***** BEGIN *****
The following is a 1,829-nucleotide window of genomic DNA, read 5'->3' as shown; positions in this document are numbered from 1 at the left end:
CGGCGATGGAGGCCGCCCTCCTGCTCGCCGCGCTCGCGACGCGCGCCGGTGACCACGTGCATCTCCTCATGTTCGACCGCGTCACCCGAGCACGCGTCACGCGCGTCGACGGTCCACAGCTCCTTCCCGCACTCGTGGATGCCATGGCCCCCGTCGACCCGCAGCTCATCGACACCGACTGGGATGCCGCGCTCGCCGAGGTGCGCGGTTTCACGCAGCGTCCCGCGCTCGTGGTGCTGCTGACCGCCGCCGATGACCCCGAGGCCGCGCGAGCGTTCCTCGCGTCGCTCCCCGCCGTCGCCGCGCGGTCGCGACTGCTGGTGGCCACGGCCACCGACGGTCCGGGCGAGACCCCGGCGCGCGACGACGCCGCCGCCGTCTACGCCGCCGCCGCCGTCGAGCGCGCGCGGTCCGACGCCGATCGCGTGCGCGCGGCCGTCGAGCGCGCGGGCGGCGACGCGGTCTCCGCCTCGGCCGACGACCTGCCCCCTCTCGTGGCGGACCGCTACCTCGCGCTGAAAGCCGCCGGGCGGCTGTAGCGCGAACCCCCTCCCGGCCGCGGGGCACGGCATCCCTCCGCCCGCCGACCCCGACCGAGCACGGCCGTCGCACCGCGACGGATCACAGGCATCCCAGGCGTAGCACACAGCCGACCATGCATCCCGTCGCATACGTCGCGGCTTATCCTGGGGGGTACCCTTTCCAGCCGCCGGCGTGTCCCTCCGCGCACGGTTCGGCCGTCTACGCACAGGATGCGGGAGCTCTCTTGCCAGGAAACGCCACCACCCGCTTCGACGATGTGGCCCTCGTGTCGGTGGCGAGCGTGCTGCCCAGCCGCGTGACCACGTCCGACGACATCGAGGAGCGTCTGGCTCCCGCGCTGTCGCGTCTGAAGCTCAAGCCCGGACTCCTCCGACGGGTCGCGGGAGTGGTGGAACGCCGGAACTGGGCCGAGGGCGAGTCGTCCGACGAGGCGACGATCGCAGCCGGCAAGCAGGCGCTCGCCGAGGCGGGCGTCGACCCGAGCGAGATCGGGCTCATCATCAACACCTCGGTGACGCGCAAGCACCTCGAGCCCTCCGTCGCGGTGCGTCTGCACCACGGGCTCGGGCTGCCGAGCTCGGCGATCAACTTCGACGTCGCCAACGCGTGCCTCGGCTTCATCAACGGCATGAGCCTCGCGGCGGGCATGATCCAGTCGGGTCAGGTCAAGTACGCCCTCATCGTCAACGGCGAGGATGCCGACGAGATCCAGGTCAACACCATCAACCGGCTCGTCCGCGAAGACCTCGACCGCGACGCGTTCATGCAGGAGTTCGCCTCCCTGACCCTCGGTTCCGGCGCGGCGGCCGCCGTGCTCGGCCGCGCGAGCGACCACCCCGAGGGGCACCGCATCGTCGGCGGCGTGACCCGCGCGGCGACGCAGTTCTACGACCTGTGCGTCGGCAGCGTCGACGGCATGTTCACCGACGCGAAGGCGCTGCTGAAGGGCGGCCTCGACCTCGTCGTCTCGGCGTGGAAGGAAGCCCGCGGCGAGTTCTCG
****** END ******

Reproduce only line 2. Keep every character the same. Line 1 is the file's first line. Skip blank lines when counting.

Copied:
CGGCGATGGAGGCCGCCCTCCTGCTCGCCGCGCTCGCGACGCGCGCCGGTGACCACGTGCATCTCCTCATGTTCGACCGCGTCACCCGAGCACGCGTCACGCGCGTCGACGGTCCACAGCTCCTTCCCGCACTCGTGGATGCCATGGCCCCCGTCGACCCGCAGCTCATCGACACCGACTGGGATGCCGCGCTCGCCGAGGTGCGCGGTTTCACGCAGCGTCCCGCGCTCGTGGTGCTGCTGACCGCCGCCGATGACCCCGAGGCCGCGCGAGCGTTCCTCGCGTCGCTCCCCGCCGTCGCCGCGCGGTCGCGACTGCTGGTGGCCACGGCCACCGACGGTCCGGGCGAGACCCCGGCGCGCGACGACGCCGCCGCCGTCTACGCCGCCGCCGCCGTCGAGCGCGCGCGGTCCGACGCCGATCGCGTGCGCGCGGCCGTCGAGCGCGCGGGCGGCGACGCGGTCTCCGCCTCGGCCGACGACCTGCCCCCTCTCGTGGCGGACCGCTACCTCGCGCTGAAAGCCGCCGGGCGGCTGTAGCGCGAACCCCCTCCCGGCCGCGGGGCACGGCATCCCTCCGCCCGCCGACCCCGACCGAGCACGGCCGTCGCACCGCGACGGATCACAGGCATCCCAGGCGTAGCACACAGCCGACCATGCATCCCGTCGCATACGTCGCGGCTTATCCTGGGGGGTACCCTTTCCAGCCGCCGGCGTGTCCCTCCGCGCACGGTTCGGCCGTCTACGCACAGGATGCGGGAGCTCTCTTGCCAGGAAACGCCACCACCCGCTTCGACGATGTGGCCCTCGTGTCGGTGGCGAGCGTGCTGCCCAGCCGCGTGACCACGTCCGACGACATCGAGGAGCGTCTGGCTCCCGCGCTGTCGCGTCTGAAGCTCAAGCCCGGACTCCTCCGACGGGTCGCGGGAGTGGTGGAACGCCGGAACTGGGCCGAGGGCGAGTCGTCCGACGAGGCGACGATCGCAGCCGGCAAGCAGGCGCTCGCCGAGGCGGGCGTCGACCCGAGCGAGATCGGGCTCATCATCAACACCTCGGTGACGCGCAAGCACCTCGAGCCCTCCGTCGCGGTGCGTCTGCACCACGGGCTCGGGCTGCCGAGCTCGGCGATCAACTTCGACGTCGCCAACGCGTGCCTCGGCTTCATCAACGGCATGAGCCTCGCGGCGGGCATGATCCAGTCGGGTCAGGTCAAGTACGCCCTCATCGTCAACGGCGAGGATGCCGACGAGATCCAGGTCAACACCATCAACCGGCTCGTCCGCGAAGACCTCGACCGCGACGCGTTCATGCAGGAGTTCGCCTCCCTGACCCTCGGTTCCGGCGCGGCGGCCGCCGTGCTCGGCCGCGCGAGCGACCACCCCGAGGGGCACCGCATCGTCGGCGGCGTGACCCGCGCGGCGACGCAGTTCTACGACCTGTGCGTCGGCAGCGTCGACGGCATGTTCACCGACGCGAAGGCGCTGCTGAAGGGCGGCCTCGACCTCGTCGTCTCGGCGTGGAAGGAAGCCCGCGGCGAGTTCTCG